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Tuesday, 1 April 2008

John Bethune Scottish Songwriter

John Bethune Scottish Songwriter. The younger of two remarkable brothers, whose names are justly entitled to remembrance, John Bethune, was born at the Mount, in the parish of Monimail, Fifeshire, during the summer of 1810. The poverty of his parents did not permit his attendance at a public school; he was taught reading by his mother, and writing and arithmetic by his brother Alexander, 26 who was considerably his senior. After some years' employment as a cow-herd, he was necessitated, in his twelfth year, to break stones on the turnpike-road. At the recommendation of a comrade, he apprenticed himself, early in 1824, to a weaver in a neighbouring village. In his new profession he rapidly acquired dexterity, so that, at the end of one year, he could earn the respectable weekly wages of fifteen shillings. Desirous of assisting his aged parents, he now purchased a loom and settled as a weaver on his own account, with his elder brother as his apprentice. A period of mercantile embarrassments which followed, severely affecting the manufacturing classes, pressed heavily on the subject of this notice; his earnings became reduced to six shillings weekly, and he was obliged to exchange the labours of the shuttle for those of the implements of husbandry. During the period of his apprenticeship, his thoughts had been turned to poetical composition, but it was subsequent to the commercial disasters of 1825 that he began earnestly to direct his attention towards the concerns of literature. Successive periods of bad health unfitting him for continued labour in the fields, were improved by extensive reading and composition. Before he had completed his nineteenth year he had produced upwards of twenty poetical compositions, each of considerable length, and the whole replete with power, both of sentiment and expression. Till considerably afterwards, however, his literary productions were only known to his brother Alexander, or at furthest to his parents. "Up to the latter part of 1835," writes his brother in a biographical sketch, "the whole of his writing had been prosecuted as stealthily as if it had been a crime punishable by law. There being but one apartment in the house, it was his custom to write by the fire, with an old copy-book, upon which his paper lay, resting on his knee, and this, through life, was his only writing desk. On the table, which was within reach, an old newspaper was kept constantly lying, and as soon as the footsteps of any one were heard approaching the door, copy-book, pens, and ink-stand were thrust under this covering, and before the visitor came in, he had, in general, a book in his hand, and appeared to have been reading."

For a number of years Bethune had wrought as a day-labourer in the grounds of Inchrye, in the vicinity of his birthplace. On the death of the overseer on that property he was appointed his successor, entering on the duties at the term of Martinmas 1835, his brother accompanying him as his assistant. The appointment yielded £26 yearly, with the right of a cow's pasturage—emoluments which considerably exceeded the average of his previous earnings. To the duties of his new situation he applied himself with his wonted industry, still continuing to dedicate only his evenings and the intervals of toil to literary occupation. But his comparative prosperity was of short duration. During the summer following his appointment at Inchrye the estate changed owners, and the new proprietor dispensed with his services at the next term. In another year the landlord required the little cottage at Lochend, occupied by his parents. Undaunted by these reverses, John Bethune and his brother summoned stout courage; they erected a cottage at Mount Pleasant, near Newburgh, the walls being mostly reared by their own hands. The future career of Bethune was chiefly occupied in literary composition. He became a contributor to the Scottish Christian Herald, Wilson's Tales of the Borders, and other serial publications. In 1838 appeared "Tales and Sketches of the Scottish Peasantry," the mutual production of the poet and his brother—a work which, published in Edinburgh, was well received. A work on "Practical Economy," on which the brothers had bestowed much pains, and which had received the favourable opinion of persons of literary eminence, was published in May 1839, but failed to attract general interest. This unhappy result deeply affected the health of the poet, whose constitution had already been much shattered by repeated attacks of illness. He was seized with a complaint which proved the harbinger of pulmonary consumption. He died at Mount Pleasant on the 1st September 1839, in his thirtieth year.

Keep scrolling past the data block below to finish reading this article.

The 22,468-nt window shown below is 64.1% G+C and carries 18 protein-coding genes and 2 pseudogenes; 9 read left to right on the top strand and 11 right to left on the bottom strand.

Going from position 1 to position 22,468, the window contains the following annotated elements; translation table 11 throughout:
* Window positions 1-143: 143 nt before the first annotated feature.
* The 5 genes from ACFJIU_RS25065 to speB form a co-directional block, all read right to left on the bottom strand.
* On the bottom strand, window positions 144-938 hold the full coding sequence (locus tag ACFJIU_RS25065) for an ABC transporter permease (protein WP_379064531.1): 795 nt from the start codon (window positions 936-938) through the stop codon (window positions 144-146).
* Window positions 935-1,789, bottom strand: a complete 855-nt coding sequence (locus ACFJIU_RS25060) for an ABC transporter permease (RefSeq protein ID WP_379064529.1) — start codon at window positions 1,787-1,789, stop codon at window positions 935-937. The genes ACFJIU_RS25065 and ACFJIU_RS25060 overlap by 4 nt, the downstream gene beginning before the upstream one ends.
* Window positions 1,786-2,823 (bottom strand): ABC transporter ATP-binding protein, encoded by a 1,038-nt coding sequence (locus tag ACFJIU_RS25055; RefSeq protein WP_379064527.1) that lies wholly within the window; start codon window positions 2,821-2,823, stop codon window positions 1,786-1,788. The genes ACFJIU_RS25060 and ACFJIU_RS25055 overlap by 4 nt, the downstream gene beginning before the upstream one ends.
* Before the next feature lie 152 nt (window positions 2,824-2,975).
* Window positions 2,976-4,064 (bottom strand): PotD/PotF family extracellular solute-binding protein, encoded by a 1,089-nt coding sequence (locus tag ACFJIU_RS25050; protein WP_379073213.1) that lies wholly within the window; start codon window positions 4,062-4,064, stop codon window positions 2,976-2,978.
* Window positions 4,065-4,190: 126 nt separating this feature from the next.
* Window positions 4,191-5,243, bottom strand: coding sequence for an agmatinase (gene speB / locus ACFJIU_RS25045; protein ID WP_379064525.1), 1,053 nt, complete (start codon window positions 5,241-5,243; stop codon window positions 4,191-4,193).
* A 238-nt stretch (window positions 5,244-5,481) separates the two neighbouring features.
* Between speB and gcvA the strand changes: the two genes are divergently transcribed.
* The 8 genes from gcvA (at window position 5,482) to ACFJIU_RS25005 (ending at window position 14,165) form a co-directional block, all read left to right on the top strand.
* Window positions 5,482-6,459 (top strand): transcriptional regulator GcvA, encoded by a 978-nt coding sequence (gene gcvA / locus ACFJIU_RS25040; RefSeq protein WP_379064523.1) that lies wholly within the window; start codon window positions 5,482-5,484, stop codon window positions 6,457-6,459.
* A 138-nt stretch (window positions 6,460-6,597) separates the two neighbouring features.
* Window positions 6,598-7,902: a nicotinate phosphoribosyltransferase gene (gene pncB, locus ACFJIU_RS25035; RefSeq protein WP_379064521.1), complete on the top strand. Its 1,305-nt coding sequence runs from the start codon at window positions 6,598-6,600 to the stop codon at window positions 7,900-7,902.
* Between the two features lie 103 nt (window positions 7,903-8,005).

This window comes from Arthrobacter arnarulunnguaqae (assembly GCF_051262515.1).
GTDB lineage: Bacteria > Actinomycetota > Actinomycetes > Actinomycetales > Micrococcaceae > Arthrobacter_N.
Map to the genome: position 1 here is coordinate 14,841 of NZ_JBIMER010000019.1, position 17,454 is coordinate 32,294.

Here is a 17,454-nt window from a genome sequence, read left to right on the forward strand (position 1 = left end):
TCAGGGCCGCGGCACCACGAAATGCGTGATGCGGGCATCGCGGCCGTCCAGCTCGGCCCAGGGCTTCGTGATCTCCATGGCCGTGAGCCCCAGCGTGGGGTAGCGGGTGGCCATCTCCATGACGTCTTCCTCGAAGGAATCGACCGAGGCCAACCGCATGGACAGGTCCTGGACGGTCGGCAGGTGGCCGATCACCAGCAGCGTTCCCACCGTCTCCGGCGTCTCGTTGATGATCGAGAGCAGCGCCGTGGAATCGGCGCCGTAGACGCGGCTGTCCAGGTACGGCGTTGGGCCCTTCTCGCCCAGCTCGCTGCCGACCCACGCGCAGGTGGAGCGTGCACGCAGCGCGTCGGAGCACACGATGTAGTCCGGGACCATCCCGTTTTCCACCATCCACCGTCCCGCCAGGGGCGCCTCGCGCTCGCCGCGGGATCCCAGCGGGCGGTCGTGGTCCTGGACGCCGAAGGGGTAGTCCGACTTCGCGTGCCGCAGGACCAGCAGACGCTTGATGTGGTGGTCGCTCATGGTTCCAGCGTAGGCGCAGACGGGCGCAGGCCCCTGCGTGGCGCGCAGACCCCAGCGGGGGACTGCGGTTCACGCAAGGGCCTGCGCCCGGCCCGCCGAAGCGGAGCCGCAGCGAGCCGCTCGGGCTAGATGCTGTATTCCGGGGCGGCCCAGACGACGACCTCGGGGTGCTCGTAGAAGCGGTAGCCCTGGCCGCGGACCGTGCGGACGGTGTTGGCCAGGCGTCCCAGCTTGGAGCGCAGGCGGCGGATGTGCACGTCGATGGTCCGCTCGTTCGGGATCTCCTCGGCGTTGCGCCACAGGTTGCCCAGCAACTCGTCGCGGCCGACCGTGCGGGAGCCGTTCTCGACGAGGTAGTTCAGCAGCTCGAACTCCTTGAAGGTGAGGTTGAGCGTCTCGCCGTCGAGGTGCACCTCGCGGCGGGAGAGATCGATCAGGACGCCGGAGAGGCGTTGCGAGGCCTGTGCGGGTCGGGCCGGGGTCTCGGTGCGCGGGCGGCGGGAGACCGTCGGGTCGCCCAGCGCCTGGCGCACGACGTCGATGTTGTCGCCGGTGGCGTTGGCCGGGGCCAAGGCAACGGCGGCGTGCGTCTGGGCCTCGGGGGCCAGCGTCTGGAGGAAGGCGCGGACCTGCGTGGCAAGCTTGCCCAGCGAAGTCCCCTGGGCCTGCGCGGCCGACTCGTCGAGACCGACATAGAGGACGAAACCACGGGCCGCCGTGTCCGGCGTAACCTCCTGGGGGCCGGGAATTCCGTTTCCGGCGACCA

With a more lengthened career, John Bethune would have attained a high reputation, both as an interesting poet and an elegant prose-writer. His genius was versatile and brilliant; of human nature, in all its important aspects, he possessed an intuitive perception, and he was practically familiar with the character and habits of the sons of industry. His tales are touching and simple; his verses lofty and contemplative. In sentiment eminently devotional, his life was a model of genuine piety. His Poems, prefaced by an interesting Memoir, were published by his surviving brother in 1840; and from the profits of a second edition, published in the following year, a monument has been erected over his grave in the churchyard of Abdie, which is shown above.

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